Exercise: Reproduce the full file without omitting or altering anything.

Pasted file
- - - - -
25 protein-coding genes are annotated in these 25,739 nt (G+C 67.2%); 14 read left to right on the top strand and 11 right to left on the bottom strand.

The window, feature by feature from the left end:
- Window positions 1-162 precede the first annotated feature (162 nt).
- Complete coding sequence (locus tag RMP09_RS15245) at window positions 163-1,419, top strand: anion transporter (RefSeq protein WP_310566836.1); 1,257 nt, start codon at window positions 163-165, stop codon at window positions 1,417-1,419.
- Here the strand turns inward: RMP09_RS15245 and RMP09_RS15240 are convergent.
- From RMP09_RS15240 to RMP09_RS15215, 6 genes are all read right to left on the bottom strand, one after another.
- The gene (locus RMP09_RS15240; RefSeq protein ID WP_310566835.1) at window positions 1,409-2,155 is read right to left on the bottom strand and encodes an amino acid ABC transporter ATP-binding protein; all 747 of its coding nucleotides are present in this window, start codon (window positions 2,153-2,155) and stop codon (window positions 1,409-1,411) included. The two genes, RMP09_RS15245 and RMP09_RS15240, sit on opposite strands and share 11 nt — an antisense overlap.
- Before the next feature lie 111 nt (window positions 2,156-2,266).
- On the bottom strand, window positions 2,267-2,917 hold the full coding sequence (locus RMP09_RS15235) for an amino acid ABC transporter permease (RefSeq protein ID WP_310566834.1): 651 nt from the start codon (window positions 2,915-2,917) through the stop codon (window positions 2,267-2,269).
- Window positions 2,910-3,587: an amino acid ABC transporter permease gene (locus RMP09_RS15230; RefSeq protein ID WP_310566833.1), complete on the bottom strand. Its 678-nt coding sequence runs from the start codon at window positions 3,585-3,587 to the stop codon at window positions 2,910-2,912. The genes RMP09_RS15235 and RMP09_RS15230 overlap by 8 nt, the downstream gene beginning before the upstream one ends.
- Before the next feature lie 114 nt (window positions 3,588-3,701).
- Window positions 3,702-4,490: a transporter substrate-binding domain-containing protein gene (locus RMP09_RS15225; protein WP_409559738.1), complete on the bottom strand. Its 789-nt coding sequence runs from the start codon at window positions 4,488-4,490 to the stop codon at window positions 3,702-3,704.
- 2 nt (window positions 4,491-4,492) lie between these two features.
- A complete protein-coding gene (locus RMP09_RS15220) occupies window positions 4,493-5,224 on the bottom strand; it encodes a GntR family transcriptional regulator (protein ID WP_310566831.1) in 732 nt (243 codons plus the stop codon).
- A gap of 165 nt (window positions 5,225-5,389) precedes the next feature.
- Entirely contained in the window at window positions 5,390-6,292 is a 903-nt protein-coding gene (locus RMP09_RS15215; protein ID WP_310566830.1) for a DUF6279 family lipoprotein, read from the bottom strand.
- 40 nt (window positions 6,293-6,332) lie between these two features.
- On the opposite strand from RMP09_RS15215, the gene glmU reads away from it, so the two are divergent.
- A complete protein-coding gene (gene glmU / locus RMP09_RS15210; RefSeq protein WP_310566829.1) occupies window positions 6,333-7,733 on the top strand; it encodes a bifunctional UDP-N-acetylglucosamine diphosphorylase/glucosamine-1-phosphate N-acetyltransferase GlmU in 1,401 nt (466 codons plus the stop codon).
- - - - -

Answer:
25 protein-coding genes are annotated in these 25,739 nt (G+C 67.2%); 14 read left to right on the top strand and 11 right to left on the bottom strand.

The window, feature by feature from the left end:
- Window positions 1-162 precede the first annotated feature (162 nt).
- Complete coding sequence (locus tag RMP09_RS15245) at window positions 163-1,419, top strand: anion transporter (RefSeq protein WP_310566836.1); 1,257 nt, start codon at window positions 163-165, stop codon at window positions 1,417-1,419.
- Here the strand turns inward: RMP09_RS15245 and RMP09_RS15240 are convergent.
- From RMP09_RS15240 to RMP09_RS15215, 6 genes are all read right to left on the bottom strand, one after another.
- The gene (locus RMP09_RS15240; RefSeq protein ID WP_310566835.1) at window positions 1,409-2,155 is read right to left on the bottom strand and encodes an amino acid ABC transporter ATP-binding protein; all 747 of its coding nucleotides are present in this window, start codon (window positions 2,153-2,155) and stop codon (window positions 1,409-1,411) included. The two genes, RMP09_RS15245 and RMP09_RS15240, sit on opposite strands and share 11 nt — an antisense overlap.
- Before the next feature lie 111 nt (window positions 2,156-2,266).
- On the bottom strand, window positions 2,267-2,917 hold the full coding sequence (locus RMP09_RS15235) for an amino acid ABC transporter permease (RefSeq protein ID WP_310566834.1): 651 nt from the start codon (window positions 2,915-2,917) through the stop codon (window positions 2,267-2,269).
- Window positions 2,910-3,587: an amino acid ABC transporter permease gene (locus RMP09_RS15230; RefSeq protein ID WP_310566833.1), complete on the bottom strand. Its 678-nt coding sequence runs from the start codon at window positions 3,585-3,587 to the stop codon at window positions 2,910-2,912. The genes RMP09_RS15235 and RMP09_RS15230 overlap by 8 nt, the downstream gene beginning before the upstream one ends.
- Before the next feature lie 114 nt (window positions 3,588-3,701).
- Window positions 3,702-4,490: a transporter substrate-binding domain-containing protein gene (locus RMP09_RS15225; protein WP_409559738.1), complete on the bottom strand. Its 789-nt coding sequence runs from the start codon at window positions 4,488-4,490 to the stop codon at window positions 3,702-3,704.
- 2 nt (window positions 4,491-4,492) lie between these two features.
- A complete protein-coding gene (locus RMP09_RS15220) occupies window positions 4,493-5,224 on the bottom strand; it encodes a GntR family transcriptional regulator (protein ID WP_310566831.1) in 732 nt (243 codons plus the stop codon).
- A gap of 165 nt (window positions 5,225-5,389) precedes the next feature.
- Entirely contained in the window at window positions 5,390-6,292 is a 903-nt protein-coding gene (locus RMP09_RS15215; protein ID WP_310566830.1) for a DUF6279 family lipoprotein, read from the bottom strand.
- 40 nt (window positions 6,293-6,332) lie between these two features.
- On the opposite strand from RMP09_RS15215, the gene glmU reads away from it, so the two are divergent.
- A complete protein-coding gene (gene glmU / locus RMP09_RS15210; RefSeq protein WP_310566829.1) occupies window positions 6,333-7,733 on the top strand; it encodes a bifunctional UDP-N-acetylglucosamine diphosphorylase/glucosamine-1-phosphate N-acetyltransferase GlmU in 1,401 nt (466 codons plus the stop codon).